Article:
What does it take to graduate with a PhD in How to Find the Silver Lining? Being able to "see the positive" in a life just charging at you like Mongol hordes is not enough to result in a diploma. But how I, and parents like me, who have a child with disabilities, have been able to muster enough wherewithal to manage those hordes of confusion and challenge, and come out somewhat whole, might be enough to earn that diploma.
Giving birth to a child with a disability, it was as if I jumped out of life's hot air balloon into open space with no net. And so I fought, clawed and wove my own net of support for my daughter, with years of special schools, tutors, hobbies, outings, guidance. So much care. My daughter, Sophie, born with Down Syndrome, was flourishing. Her speech was clear, she could read, write, sing, run, tell bad jokes. In short, she was perfect. The silver lining was blinding.
But recently Sophie has become lost in a haze of her own confusion and disconnection. Forgetting where she was, talking to herself, withdrawn. And not snapping out of it, no matter what. Sophie has been diagnosed with early onset dementia. So how could I possibly find anything positive against this backdrop of loss?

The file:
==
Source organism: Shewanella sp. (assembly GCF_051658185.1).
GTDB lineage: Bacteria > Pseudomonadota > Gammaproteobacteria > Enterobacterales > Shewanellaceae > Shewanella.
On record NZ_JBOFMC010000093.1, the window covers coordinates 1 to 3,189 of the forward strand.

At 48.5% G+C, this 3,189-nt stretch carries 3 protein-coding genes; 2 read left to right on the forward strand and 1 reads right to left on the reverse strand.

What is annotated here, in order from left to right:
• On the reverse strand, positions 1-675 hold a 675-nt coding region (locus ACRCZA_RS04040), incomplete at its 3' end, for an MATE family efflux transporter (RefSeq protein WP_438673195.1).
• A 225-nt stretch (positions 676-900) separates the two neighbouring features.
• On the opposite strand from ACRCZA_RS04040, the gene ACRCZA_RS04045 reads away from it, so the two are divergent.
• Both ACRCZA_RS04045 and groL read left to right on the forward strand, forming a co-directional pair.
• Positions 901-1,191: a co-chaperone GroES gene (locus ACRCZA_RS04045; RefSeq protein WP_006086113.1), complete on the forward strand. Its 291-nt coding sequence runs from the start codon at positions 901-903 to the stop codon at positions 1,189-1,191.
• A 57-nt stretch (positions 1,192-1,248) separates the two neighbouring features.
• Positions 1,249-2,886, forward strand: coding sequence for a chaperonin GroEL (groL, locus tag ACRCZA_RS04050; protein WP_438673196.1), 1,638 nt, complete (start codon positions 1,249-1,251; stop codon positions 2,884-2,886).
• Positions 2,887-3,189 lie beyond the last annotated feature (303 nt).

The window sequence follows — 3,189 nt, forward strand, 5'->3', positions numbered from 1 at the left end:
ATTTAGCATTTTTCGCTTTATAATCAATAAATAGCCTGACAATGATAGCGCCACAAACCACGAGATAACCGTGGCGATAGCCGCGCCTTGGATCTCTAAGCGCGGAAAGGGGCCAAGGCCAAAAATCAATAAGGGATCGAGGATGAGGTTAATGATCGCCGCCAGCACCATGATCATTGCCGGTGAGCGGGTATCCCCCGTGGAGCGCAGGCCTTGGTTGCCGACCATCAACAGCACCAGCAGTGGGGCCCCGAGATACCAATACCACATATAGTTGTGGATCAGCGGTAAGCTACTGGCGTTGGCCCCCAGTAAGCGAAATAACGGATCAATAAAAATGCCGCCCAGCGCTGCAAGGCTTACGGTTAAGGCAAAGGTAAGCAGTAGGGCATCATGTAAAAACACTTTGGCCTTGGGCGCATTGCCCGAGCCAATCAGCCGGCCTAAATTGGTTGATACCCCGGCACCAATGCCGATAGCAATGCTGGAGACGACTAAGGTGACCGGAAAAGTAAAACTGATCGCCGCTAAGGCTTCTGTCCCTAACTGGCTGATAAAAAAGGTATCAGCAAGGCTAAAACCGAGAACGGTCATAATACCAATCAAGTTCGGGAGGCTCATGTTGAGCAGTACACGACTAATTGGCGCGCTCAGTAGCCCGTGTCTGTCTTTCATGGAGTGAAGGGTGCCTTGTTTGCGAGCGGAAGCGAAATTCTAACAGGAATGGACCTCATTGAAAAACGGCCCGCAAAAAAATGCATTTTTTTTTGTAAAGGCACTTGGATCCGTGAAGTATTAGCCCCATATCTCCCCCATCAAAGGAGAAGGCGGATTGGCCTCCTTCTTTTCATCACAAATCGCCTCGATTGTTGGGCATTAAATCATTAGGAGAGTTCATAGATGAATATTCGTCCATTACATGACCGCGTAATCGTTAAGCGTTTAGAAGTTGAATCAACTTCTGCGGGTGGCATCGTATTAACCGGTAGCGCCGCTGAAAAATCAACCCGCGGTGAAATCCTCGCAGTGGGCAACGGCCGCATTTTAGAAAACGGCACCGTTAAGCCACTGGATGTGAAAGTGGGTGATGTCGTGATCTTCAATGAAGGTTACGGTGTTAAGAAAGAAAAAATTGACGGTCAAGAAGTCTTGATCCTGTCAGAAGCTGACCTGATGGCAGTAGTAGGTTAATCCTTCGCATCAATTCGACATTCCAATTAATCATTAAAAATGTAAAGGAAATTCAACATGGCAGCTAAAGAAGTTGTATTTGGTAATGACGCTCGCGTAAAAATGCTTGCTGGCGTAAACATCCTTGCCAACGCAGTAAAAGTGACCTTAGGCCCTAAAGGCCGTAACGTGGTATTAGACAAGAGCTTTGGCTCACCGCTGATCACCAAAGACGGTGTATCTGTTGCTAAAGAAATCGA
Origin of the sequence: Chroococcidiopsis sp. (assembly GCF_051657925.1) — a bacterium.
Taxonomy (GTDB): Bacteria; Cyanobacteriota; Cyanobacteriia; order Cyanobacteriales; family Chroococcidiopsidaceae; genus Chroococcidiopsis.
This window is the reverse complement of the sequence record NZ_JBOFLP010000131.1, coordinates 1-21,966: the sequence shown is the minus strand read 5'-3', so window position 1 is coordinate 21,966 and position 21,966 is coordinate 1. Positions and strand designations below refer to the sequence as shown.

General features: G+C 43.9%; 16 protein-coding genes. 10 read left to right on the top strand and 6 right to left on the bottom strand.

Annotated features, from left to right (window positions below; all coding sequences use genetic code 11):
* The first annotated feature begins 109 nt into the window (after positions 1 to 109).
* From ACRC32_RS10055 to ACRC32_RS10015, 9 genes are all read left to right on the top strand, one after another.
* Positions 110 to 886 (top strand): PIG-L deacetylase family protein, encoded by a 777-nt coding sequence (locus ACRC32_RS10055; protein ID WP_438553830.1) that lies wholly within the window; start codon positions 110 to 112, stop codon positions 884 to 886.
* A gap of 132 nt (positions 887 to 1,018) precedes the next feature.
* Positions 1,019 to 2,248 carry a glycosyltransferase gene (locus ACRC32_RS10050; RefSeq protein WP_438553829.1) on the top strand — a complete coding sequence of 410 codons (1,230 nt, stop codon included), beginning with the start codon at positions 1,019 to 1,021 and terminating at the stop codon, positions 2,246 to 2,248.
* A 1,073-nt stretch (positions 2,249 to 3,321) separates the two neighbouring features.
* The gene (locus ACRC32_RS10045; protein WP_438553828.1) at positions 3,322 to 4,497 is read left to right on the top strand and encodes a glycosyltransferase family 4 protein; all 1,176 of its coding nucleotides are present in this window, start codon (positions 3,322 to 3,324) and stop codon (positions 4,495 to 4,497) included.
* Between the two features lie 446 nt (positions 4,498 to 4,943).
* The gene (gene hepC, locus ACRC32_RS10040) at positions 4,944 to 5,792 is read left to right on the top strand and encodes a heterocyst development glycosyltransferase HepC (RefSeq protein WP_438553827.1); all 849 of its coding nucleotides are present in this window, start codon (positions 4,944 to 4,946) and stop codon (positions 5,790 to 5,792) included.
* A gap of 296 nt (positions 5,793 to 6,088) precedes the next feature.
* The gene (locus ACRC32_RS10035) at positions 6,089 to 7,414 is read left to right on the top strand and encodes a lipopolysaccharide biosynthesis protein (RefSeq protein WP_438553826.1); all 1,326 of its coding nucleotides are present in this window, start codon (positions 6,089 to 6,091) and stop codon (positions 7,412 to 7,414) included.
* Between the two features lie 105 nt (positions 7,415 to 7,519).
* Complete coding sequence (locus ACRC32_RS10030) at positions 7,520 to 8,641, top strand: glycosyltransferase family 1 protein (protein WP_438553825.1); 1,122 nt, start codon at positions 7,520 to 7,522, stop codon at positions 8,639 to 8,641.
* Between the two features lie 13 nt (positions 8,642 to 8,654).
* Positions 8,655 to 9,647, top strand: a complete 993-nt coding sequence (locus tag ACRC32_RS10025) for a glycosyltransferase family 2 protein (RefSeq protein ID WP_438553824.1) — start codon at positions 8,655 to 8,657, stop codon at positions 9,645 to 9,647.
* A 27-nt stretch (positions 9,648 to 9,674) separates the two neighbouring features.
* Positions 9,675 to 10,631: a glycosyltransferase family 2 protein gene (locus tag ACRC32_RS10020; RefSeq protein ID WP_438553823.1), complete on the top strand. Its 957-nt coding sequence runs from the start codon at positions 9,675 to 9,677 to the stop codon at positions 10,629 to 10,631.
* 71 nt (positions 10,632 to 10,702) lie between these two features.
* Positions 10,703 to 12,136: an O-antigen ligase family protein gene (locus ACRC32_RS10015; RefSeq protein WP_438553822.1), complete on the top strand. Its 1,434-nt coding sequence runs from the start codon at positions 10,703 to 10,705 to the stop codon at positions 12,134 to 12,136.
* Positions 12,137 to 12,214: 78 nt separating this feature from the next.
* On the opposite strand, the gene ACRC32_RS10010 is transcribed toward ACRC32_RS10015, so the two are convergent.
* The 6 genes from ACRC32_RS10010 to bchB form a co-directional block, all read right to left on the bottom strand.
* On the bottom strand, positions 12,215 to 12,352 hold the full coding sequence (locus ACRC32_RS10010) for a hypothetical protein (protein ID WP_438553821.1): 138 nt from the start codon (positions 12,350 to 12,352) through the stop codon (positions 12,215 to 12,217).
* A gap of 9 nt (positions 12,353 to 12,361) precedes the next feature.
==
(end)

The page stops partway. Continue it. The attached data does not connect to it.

The silver lining is my daughter's 24/7 caregivers; Kat, Annie, Jessica, Sami and Christina. They bring her lessons, music and conversation. They cook and shop for her, they dance with her, give her sponge baths and hugs, they comb her hair, help her dress. They take delight in Sophie's successes, they make sure she is warm and safe and engaged. And they set me free to be Sophie's mom and not her nurse.
To earn the PhD in How to Find the Silver Lining, you have to be capable, intrepid, your upper lip stiff, your chin forward, your heart able to heal magically. The degree is offered at the University of What the Hell is Next.